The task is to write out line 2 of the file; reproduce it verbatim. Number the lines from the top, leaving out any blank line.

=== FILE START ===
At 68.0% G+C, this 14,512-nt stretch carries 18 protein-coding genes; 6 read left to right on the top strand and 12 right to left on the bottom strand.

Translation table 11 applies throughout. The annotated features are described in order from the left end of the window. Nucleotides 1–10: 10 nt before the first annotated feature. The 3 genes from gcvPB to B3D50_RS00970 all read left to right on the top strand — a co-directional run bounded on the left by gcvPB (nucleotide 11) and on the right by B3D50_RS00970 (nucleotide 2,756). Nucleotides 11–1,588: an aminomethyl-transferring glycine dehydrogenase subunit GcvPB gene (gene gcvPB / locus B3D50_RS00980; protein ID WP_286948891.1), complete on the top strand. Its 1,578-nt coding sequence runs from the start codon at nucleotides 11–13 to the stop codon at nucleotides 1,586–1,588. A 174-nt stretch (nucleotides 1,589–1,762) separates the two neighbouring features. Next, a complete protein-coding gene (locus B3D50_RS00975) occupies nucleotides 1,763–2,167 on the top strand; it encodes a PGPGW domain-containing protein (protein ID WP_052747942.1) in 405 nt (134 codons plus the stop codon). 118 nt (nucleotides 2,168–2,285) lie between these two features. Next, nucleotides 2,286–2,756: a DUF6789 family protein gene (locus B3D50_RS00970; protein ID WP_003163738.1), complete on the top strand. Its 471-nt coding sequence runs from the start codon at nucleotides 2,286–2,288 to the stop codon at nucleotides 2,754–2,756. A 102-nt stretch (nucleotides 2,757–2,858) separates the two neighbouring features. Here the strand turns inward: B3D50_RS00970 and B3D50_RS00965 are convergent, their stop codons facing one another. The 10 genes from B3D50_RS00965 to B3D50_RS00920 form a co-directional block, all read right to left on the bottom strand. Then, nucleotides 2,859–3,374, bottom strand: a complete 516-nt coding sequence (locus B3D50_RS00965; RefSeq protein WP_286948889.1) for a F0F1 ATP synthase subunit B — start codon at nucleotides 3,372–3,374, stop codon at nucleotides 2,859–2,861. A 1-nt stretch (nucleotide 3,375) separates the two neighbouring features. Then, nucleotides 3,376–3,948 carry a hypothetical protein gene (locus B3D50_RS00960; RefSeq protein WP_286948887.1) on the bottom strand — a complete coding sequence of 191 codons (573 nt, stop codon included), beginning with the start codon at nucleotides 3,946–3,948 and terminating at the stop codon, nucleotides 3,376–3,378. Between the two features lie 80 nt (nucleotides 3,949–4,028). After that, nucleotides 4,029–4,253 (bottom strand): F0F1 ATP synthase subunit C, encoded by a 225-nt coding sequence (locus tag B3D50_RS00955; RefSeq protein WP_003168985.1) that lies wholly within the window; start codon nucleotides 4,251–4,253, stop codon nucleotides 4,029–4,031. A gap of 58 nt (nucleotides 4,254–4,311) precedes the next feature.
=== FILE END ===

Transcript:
Translation table 11 applies throughout. The annotated features are described in order from the left end of the window. Nucleotides 1–10: 10 nt before the first annotated feature. The 3 genes from gcvPB to B3D50_RS00970 all read left to right on the top strand — a co-directional run bounded on the left by gcvPB (nucleotide 11) and on the right by B3D50_RS00970 (nucleotide 2,756). Nucleotides 11–1,588: an aminomethyl-transferring glycine dehydrogenase subunit GcvPB gene (gene gcvPB / locus B3D50_RS00980; protein ID WP_286948891.1), complete on the top strand. Its 1,578-nt coding sequence runs from the start codon at nucleotides 11–13 to the stop codon at nucleotides 1,586–1,588. A 174-nt stretch (nucleotides 1,589–1,762) separates the two neighbouring features. Next, a complete protein-coding gene (locus B3D50_RS00975) occupies nucleotides 1,763–2,167 on the top strand; it encodes a PGPGW domain-containing protein (protein ID WP_052747942.1) in 405 nt (134 codons plus the stop codon). 118 nt (nucleotides 2,168–2,285) lie between these two features. Next, nucleotides 2,286–2,756: a DUF6789 family protein gene (locus B3D50_RS00970; protein ID WP_003163738.1), complete on the top strand. Its 471-nt coding sequence runs from the start codon at nucleotides 2,286–2,288 to the stop codon at nucleotides 2,754–2,756. A 102-nt stretch (nucleotides 2,757–2,858) separates the two neighbouring features. Here the strand turns inward: B3D50_RS00970 and B3D50_RS00965 are convergent, their stop codons facing one another. The 10 genes from B3D50_RS00965 to B3D50_RS00920 form a co-directional block, all read right to left on the bottom strand. Then, nucleotides 2,859–3,374, bottom strand: a complete 516-nt coding sequence (locus B3D50_RS00965; RefSeq protein WP_286948889.1) for a F0F1 ATP synthase subunit B — start codon at nucleotides 3,372–3,374, stop codon at nucleotides 2,859–2,861. A 1-nt stretch (nucleotide 3,375) separates the two neighbouring features. Then, nucleotides 3,376–3,948 carry a hypothetical protein gene (locus B3D50_RS00960; RefSeq protein WP_286948887.1) on the bottom strand — a complete coding sequence of 191 codons (573 nt, stop codon included), beginning with the start codon at nucleotides 3,946–3,948 and terminating at the stop codon, nucleotides 3,376–3,378. Between the two features lie 80 nt (nucleotides 3,949–4,028). After that, nucleotides 4,029–4,253 (bottom strand): F0F1 ATP synthase subunit C, encoded by a 225-nt coding sequence (locus tag B3D50_RS00955; RefSeq protein WP_003168985.1) that lies wholly within the window; start codon nucleotides 4,251–4,253, stop codon nucleotides 4,029–4,031. A gap of 58 nt (nucleotides 4,254–4,311) precedes the next feature.